I think contemporary Romanian film is an anti-communist film. For me, it’s a bit too rough, too direct, and many times vulgar. It wants to depict the new transformation that our people face in our new lives. Rapid changes, and the new lifestyle that not everyone was ready for give the film a certain harshness, along with the vulgarity of the vocabulary, and the subject is an overwhelming reality. (N.P., 61, retired)

When I think about the Romanian films that I like, the main features would be: the interest for the social sphere; the naturalism in the depiction of the violence from our society; the humour that falls in grotesque sometimes; and intimacy, the action usually takes place in families etc., on a small scale.(A.S., 38, engineer)

I believe that the best Romanian films are those that manage to depict a social, political, family (etc.) reality, without excessive conceit. Have a touch of irony, and self-irony, black humour, which only give the film elegance and depth, and which are nonetheless characteristic to us, Romanians. Many times, the temptation of showing the rough reality, with no compromises, intransigent, make the films lack a certain litheness, make them feel heavy, burdening.

I’d say the main feature is the search for naturalism. (C.S., 35, economist)

The depth of the feelings they depict, the talented actors, for the films before 1989. (M.A., 46, teacher)

Romanian films, with no political stake, are characterized by realism. (S.C., 61, librarian)

When talking about symbols, resemblance with the Russian cinematography; the scripts are definitely European with an obvious French inspiration. (O.F., 57, IT)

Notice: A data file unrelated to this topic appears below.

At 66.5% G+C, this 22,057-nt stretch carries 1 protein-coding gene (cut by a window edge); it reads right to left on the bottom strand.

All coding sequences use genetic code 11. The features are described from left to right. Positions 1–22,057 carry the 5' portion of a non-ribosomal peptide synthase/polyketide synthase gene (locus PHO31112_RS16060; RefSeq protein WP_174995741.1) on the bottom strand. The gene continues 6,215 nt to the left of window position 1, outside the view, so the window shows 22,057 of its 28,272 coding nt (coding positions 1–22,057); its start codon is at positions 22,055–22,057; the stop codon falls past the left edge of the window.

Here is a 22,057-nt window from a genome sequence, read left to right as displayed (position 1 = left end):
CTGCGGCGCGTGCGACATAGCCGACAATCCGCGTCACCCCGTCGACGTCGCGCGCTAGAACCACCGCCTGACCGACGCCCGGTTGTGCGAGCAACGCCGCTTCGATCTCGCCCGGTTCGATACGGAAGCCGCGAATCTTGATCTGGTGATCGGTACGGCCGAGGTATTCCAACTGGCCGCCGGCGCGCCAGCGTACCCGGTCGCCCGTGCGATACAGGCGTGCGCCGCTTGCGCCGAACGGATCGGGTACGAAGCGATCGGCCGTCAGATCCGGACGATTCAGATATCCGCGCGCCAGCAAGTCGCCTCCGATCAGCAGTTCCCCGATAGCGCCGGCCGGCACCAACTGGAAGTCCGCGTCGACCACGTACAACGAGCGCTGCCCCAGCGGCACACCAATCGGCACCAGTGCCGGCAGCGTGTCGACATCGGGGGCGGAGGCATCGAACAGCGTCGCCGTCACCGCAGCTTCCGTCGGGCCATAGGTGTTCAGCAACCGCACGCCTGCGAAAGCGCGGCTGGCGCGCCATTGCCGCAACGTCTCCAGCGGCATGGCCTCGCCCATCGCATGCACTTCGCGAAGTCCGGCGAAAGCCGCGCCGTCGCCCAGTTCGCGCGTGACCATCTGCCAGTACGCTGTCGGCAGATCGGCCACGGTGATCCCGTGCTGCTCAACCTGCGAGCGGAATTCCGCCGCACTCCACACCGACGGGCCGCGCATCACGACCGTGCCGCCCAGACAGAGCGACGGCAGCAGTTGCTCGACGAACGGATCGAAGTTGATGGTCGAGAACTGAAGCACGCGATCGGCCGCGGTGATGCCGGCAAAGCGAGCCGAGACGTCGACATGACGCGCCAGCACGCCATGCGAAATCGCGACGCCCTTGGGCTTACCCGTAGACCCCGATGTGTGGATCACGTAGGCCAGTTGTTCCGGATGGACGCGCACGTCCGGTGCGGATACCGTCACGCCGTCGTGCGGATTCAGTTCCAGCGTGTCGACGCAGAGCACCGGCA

Most of the time, Romanian films remind me of Balzac’s novella “Le chef d’oeuvre inconnu”. (D.C., 53, artist, lecturer)

Somewhat commercial and realist. (D.G., 54, librarian)

I’m not exactly sure how serious this question is, but I will answer exactly as I feel, meaning “The Borscht Bowl”. It feels like the film isn’t Romanian enough when this element is missing. I’m joking, of course, I believe that even the directors use this element with irony. The scene could easily be avoided, but either way, it doesn’t feel just as real when, in an old kitchen, the character consumes un coque au vine. (C.H.M., 29, actor)

As I don’t follow the phenomenon, I can’t make any assumption, but I think that Romanian film stirs thanks to its scripts which take their inspiration from everyday life, plus, talented actors. (M.R., 50, economist)

And that was all folks, hope you’ll be here with us next time as well because this isn’t for sure the last interview with the public.

 Special thanks to all the participants!